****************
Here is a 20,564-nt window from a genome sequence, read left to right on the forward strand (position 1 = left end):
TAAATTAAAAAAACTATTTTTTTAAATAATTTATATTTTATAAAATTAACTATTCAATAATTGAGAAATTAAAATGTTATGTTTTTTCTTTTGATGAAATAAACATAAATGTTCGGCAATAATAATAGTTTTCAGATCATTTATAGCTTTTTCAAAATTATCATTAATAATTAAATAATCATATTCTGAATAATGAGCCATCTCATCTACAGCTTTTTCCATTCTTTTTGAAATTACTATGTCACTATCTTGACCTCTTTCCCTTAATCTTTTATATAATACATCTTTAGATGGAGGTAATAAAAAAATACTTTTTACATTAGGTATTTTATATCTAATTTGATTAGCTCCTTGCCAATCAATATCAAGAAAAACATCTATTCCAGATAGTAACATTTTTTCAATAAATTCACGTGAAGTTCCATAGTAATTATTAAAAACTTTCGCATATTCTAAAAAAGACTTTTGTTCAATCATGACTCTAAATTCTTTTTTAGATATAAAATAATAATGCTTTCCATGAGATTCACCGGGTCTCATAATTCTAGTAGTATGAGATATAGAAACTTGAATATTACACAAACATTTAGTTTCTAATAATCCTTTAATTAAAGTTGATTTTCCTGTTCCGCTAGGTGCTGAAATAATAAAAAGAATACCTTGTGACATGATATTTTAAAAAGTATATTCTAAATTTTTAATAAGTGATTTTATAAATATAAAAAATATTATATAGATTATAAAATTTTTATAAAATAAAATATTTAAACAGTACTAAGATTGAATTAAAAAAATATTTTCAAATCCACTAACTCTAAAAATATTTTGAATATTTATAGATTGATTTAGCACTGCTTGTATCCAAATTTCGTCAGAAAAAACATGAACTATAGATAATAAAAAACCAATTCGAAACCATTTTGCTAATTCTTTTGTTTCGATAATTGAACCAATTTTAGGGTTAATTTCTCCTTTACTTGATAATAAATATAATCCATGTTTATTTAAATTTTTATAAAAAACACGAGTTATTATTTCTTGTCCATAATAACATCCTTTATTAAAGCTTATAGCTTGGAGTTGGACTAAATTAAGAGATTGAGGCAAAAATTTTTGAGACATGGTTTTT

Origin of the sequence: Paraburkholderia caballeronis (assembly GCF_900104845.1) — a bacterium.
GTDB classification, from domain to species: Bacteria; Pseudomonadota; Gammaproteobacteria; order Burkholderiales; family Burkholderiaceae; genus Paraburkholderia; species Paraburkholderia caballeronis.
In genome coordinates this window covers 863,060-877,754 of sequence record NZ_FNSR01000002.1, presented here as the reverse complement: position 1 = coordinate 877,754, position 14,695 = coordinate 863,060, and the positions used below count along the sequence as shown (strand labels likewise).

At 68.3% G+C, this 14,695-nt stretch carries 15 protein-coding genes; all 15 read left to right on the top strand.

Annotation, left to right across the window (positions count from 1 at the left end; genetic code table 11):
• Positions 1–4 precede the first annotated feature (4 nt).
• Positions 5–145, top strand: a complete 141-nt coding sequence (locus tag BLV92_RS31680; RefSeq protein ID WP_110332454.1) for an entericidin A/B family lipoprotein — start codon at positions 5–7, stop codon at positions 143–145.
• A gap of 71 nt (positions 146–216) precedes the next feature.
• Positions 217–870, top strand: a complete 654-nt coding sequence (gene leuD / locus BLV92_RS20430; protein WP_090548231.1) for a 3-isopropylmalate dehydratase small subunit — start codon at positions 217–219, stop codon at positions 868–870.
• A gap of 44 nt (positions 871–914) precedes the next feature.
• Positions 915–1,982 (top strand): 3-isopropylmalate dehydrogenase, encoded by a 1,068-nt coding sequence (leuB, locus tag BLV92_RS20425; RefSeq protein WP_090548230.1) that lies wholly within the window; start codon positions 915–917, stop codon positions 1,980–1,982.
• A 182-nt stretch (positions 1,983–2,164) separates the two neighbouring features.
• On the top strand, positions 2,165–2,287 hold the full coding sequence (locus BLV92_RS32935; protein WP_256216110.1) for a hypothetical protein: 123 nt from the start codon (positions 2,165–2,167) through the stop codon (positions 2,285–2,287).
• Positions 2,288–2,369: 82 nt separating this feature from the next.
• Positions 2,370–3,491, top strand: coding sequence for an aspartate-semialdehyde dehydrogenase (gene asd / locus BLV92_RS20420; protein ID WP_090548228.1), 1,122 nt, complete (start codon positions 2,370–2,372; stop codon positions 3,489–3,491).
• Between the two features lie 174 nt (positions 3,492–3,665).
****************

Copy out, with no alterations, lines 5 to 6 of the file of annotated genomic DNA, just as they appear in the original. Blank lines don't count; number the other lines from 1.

In genome coordinates this window covers 863,060-877,754 of sequence record NZ_FNSR01000002.1, presented here as the reverse complement: position 1 = coordinate 877,754, position 14,695 = coordinate 863,060, and the positions used below count along the sequence as shown (strand labels likewise).

At 68.3% G+C, this 14,695-nt stretch carries 15 protein-coding genes; all 15 read left to right on the top strand.